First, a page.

Aube is quick to point out how crucial partnerships with other churches have made his ministry possible.
A team from First Baptist Church in Midland, Texas, learned of Encounter on a mission trip to Quebec, and the church has been part of the ministry ever since. First Baptist Midland
has been integral to Encounter’s continued growth and vital for weekly outreach efforts – efforts that require significant resources.
“Without them we would not be able to continue the work we have here,” Aube said. First Baptist Midland helps provide the food that goes into weekly meals for several hundred students.
Hospitality along with Tuesday night home cooked meals for about 300 students has provided the primary opportunities for students to emerge from atheism, agnosticism or some other belief into belief in the gospel.
“These opportunities really take a lot of time and energy and sometimes you feel like it’s going nowhere,” Aube said. “But over time we’ve seen people experience radical transformation.”
Students actually look forward to hanging out with the people of Encounter, Aube said, and chances are that going to church for a meal used to be the last thing on their list.
“The students love it,” Aube said. “Because that trust relationship is there, we’ve been able to go deeper in conversation. On Tuesday nights, for example, they say, ‘We’re going to church to have a meal.’ That’s their language. We’ve never used that language with them.”
In a lot of ways the work of reaching students in Quebec boils down to working hard to remove every barrier and then getting out of the way to watch the gospel bring people to life, Aube said.
“At its very core the gospel is offensive,” he said. “We aren’t supposed to add to that offense. We are supposed to seek and create opportunities for the gospel to do the work.”
(EDITOR’S NOTE – Adam Miller writes for the North American Mission Board.)
3/7/2014 11:57:37 AM
March 7 2014 by
Caroline Anderson, IMB
Adam Miller, NAMB/Baptist Press | with 0 comments
BANGKOK – Despite political unrest permeating their own country, Thai Baptists
have looked beyond their borders to show compassion to victims of Typhoon Haiyan
. The disaster left a trail of death and destruction through the Philippines last November.
“We want to tell [Filipinos], they are our brothers,” said Thongchai Pradabchananurat
, president of the Thailand Baptist Convention
. “When our brothers suffer, we suffer. When our brothers are sad, we are sad. What we can do for our brothers, we will do.”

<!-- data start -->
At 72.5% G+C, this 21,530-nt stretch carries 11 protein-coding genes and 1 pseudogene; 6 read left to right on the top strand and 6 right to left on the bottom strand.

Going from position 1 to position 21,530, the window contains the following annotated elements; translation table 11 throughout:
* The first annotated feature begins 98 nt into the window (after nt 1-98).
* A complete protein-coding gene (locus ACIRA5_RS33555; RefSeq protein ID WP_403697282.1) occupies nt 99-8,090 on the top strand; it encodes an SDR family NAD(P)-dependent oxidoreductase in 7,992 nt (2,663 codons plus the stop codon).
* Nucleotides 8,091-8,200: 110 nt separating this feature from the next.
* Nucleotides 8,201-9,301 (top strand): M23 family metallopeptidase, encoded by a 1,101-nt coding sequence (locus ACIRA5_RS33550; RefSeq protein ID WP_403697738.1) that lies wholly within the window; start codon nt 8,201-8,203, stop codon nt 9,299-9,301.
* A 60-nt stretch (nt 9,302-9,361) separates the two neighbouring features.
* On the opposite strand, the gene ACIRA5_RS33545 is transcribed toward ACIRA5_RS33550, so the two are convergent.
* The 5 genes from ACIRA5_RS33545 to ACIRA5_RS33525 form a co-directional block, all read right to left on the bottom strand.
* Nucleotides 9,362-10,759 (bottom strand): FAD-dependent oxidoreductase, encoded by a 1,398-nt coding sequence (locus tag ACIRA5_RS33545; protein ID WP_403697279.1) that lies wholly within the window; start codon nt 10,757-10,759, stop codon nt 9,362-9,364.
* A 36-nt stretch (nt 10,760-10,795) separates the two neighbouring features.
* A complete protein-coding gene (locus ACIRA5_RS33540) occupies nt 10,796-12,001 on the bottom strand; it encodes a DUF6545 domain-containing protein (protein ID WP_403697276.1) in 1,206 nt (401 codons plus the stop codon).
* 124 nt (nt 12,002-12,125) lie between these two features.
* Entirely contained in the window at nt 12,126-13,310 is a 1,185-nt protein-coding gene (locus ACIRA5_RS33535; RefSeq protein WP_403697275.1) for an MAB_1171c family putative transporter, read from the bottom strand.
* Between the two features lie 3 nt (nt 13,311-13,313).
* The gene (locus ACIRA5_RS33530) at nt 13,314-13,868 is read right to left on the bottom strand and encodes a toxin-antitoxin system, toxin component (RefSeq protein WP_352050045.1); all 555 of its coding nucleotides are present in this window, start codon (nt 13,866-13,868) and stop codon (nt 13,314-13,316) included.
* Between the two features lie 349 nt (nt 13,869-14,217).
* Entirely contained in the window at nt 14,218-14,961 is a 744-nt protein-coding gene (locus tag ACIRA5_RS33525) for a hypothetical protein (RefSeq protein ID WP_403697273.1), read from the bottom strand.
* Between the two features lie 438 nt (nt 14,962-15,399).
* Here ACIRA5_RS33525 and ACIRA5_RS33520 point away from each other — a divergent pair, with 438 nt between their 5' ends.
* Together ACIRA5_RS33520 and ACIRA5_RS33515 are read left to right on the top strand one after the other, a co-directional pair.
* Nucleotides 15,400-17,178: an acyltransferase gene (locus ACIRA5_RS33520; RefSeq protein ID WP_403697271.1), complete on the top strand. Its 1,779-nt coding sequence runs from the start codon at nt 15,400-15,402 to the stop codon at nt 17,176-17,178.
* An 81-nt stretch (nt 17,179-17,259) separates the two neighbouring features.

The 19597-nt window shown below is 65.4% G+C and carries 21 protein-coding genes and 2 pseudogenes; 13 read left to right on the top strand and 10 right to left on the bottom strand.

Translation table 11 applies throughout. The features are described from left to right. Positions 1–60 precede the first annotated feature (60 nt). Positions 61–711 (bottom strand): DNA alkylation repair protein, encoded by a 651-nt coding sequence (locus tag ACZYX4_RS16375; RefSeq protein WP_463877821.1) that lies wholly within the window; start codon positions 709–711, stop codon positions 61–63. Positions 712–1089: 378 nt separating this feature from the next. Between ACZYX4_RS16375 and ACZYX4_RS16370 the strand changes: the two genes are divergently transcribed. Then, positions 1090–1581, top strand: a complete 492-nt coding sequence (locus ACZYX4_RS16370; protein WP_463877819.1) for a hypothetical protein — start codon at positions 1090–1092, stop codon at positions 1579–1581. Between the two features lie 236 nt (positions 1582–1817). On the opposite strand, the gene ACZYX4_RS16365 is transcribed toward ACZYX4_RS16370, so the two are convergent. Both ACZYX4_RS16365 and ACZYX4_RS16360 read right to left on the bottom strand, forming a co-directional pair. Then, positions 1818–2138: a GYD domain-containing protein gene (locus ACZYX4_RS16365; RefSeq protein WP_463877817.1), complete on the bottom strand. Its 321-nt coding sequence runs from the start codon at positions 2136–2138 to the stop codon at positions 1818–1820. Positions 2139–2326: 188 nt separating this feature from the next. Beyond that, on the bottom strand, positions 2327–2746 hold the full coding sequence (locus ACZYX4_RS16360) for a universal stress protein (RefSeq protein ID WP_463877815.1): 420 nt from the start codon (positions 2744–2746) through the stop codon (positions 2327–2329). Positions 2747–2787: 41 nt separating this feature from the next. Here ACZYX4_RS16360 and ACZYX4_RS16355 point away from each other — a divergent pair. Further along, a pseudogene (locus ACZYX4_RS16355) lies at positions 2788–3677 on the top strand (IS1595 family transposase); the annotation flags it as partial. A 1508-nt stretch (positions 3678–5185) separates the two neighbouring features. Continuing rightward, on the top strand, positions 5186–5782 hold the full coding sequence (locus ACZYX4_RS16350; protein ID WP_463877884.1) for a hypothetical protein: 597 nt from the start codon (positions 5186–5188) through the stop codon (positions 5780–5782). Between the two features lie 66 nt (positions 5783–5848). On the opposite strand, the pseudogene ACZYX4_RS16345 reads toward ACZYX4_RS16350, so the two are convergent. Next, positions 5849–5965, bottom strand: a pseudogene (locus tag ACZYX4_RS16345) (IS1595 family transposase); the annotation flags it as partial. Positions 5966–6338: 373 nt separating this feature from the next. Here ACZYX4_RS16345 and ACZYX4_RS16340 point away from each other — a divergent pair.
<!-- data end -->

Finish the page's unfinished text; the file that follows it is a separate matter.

Photos and videos of lost lives, homes and livelihoods after Haiyan’s devastation stirred the hearts of Thai Baptists to give $10,000 towards relief efforts in the Philippines, said Pradabchananurat.
IMB Photo by Lily Jameson
A picture of the Virgin Mary and a New Testament are displayed by a family among the destruction caused by Typhoon Haiyan in Ormoc, Philippines.
After watching news coverage of the typhoon’s aftermath, Pradabchananurat said the convention quickly sent word to Baptist churches throughout the country requesting donations for storm victims.
As a result, the donation will be given to Baptist Global Response – committed to long-term recovery and rebuilding in the Philippines.
Churches, large and small, responded to the call to give. Some small churches gave $50, while others gave from $100 to $500.
“Anything we can do for them we will do,” Pradabchananurat said. “It’s our joy. Our Thai people, Baptist Thais, they have become more generous. They are not rich, but they gave.”
The disaster reminded him of his nation’s own tragedy a decade ago due to a deadly tsunami.
A 2004 tsunami struck southern Thailand, killing more than 5,000 and causing millions of dollars in destruction.
“We used to suffer, we used to be victim,” Pradabchananurat said.
Typhoon Haiyan struck during the midst of a political crisis in Thailand. Pradabchananurat said the crisis temporarily diverted the attention of Thai Baptists and delayed the convention’s response time, but it didn’t keep Thai Baptists from giving.
James White,* an International Mission Board (IMB) worker in Southeast Asia, said he was inspired by the generosity of Thai Baptists.